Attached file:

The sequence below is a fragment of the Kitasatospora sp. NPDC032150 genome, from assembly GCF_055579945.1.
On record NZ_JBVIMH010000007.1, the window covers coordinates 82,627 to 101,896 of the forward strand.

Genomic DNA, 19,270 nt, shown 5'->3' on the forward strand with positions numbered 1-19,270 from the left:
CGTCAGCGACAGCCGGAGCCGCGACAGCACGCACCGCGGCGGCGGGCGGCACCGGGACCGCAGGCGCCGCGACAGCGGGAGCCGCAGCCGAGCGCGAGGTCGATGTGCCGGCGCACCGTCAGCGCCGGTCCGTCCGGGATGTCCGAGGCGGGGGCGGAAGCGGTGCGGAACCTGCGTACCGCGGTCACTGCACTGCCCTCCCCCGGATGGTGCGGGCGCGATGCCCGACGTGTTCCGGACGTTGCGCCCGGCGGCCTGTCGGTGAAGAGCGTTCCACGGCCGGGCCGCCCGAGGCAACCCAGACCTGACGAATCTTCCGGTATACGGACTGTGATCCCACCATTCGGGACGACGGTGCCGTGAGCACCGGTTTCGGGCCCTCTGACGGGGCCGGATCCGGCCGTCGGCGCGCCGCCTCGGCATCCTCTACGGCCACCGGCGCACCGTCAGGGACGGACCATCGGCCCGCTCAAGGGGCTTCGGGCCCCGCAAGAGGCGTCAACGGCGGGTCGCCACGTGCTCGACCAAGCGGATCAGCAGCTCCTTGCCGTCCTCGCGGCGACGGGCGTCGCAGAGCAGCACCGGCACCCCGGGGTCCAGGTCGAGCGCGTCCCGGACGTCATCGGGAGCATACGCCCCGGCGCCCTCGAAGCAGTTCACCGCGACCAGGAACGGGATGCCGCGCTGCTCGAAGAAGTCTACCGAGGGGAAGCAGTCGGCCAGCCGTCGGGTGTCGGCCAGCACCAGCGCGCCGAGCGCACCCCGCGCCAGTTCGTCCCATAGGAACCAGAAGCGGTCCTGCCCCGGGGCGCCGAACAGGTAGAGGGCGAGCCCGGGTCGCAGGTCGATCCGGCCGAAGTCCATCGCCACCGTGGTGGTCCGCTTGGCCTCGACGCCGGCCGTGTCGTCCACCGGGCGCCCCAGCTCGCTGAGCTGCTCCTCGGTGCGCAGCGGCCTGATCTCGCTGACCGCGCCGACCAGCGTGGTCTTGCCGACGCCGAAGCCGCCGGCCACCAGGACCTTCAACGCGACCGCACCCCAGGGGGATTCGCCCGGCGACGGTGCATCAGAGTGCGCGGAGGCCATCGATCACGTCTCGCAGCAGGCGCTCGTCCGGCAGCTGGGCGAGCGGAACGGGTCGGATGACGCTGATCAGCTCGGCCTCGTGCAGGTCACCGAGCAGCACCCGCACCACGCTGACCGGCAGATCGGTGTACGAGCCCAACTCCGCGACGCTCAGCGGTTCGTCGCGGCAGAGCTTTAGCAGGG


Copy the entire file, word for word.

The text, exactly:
The sequence below is a fragment of the Kitasatospora sp. NPDC032150 genome, from assembly GCF_055579945.1.
On record NZ_JBVIMH010000007.1, the window covers coordinates 82,627 to 101,896 of the forward strand.

Genomic DNA, 19,270 nt, shown 5'->3' on the forward strand with positions numbered 1-19,270 from the left:
CGTCAGCGACAGCCGGAGCCGCGACAGCACGCACCGCGGCGGCGGGCGGCACCGGGACCGCAGGCGCCGCGACAGCGGGAGCCGCAGCCGAGCGCGAGGTCGATGTGCCGGCGCACCGTCAGCGCCGGTCCGTCCGGGATGTCCGAGGCGGGGGCGGAAGCGGTGCGGAACCTGCGTACCGCGGTCACTGCACTGCCCTCCCCCGGATGGTGCGGGCGCGATGCCCGACGTGTTCCGGACGTTGCGCCCGGCGGCCTGTCGGTGAAGAGCGTTCCACGGCCGGGCCGCCCGAGGCAACCCAGACCTGACGAATCTTCCGGTATACGGACTGTGATCCCACCATTCGGGACGACGGTGCCGTGAGCACCGGTTTCGGGCCCTCTGACGGGGCCGGATCCGGCCGTCGGCGCGCCGCCTCGGCATCCTCTACGGCCACCGGCGCACCGTCAGGGACGGACCATCGGCCCGCTCAAGGGGCTTCGGGCCCCGCAAGAGGCGTCAACGGCGGGTCGCCACGTGCTCGACCAAGCGGATCAGCAGCTCCTTGCCGTCCTCGCGGCGACGGGCGTCGCAGAGCAGCACCGGCACCCCGGGGTCCAGGTCGAGCGCGTCCCGGACGTCATCGGGAGCATACGCCCCGGCGCCCTCGAAGCAGTTCACCGCGACCAGGAACGGGATGCCGCGCTGCTCGAAGAAGTCTACCGAGGGGAAGCAGTCGGCCAGCCGTCGGGTGTCGGCCAGCACCAGCGCGCCGAGCGCACCCCGCGCCAGTTCGTCCCATAGGAACCAGAAGCGGTCCTGCCCCGGGGCGCCGAACAGGTAGAGGGCGAGCCCGGGTCGCAGGTCGATCCGGCCGAAGTCCATCGCCACCGTGGTGGTCCGCTTGGCCTCGACGCCGGCCGTGTCGTCCACCGGGCGCCCCAGCTCGCTGAGCTGCTCCTCGGTGCGCAGCGGCCTGATCTCGCTGACCGCGCCGACCAGCGTGGTCTTGCCGACGCCGAAGCCGCCGGCCACCAGGACCTTCAACGCGACCGCACCCCAGGGGGATTCGCCCGGCGACGGTGCATCAGAGTGCGCGGAGGCCATCGATCACGTCTCGCAGCAGGCGCTCGTCCGGCAGCTGGGCGAGCGGAACGGGTCGGATGACGCTGATCAGCTCGGCCTCGTGCAGGTCACCGAGCAGCACCCGCACCACGCTGACCGGCAGATCGGTGTACGAGCCCAACTCCGCGACGCTCAGCGGTTCGTCGCGGCAGAGCTTTAGCAGGG